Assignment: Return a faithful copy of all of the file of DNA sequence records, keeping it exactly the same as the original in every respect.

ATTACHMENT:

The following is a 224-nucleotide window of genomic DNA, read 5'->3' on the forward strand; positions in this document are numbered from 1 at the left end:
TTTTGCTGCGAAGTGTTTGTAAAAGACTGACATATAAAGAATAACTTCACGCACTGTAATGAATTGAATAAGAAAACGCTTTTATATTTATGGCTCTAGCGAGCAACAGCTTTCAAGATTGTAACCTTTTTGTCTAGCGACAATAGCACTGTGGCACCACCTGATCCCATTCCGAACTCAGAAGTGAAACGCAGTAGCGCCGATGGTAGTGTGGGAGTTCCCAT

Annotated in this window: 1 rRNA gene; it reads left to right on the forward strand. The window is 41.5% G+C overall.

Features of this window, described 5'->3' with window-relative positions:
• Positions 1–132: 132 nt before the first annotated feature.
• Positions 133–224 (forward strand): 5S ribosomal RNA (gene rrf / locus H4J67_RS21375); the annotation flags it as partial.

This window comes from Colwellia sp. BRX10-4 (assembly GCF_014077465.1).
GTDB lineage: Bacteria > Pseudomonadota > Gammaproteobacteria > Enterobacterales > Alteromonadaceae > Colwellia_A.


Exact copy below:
The following is a 224-nucleotide window of genomic DNA, read 5'->3' on the forward strand; positions in this document are numbered from 1 at the left end:
TTTTGCTGCGAAGTGTTTGTAAAAGACTGACATATAAAGAATAACTTCACGCACTGTAATGAATTGAATAAGAAAACGCTTTTATATTTATGGCTCTAGCGAGCAACAGCTTTCAAGATTGTAACCTTTTTGTCTAGCGACAATAGCACTGTGGCACCACCTGATCCCATTCCGAACTCAGAAGTGAAACGCAGTAGCGCCGATGGTAGTGTGGGAGTTCCCAT

Annotated in this window: 1 rRNA gene; it reads left to right on the forward strand. The window is 41.5% G+C overall.

Features of this window, described 5'->3' with window-relative positions:
• Positions 1–132: 132 nt before the first annotated feature.
• Positions 133–224 (forward strand): 5S ribosomal RNA (gene rrf / locus H4J67_RS21375); the annotation flags it as partial.

This window comes from Colwellia sp. BRX10-4 (assembly GCF_014077465.1).
GTDB lineage: Bacteria > Pseudomonadota > Gammaproteobacteria > Enterobacterales > Alteromonadaceae > Colwellia_A.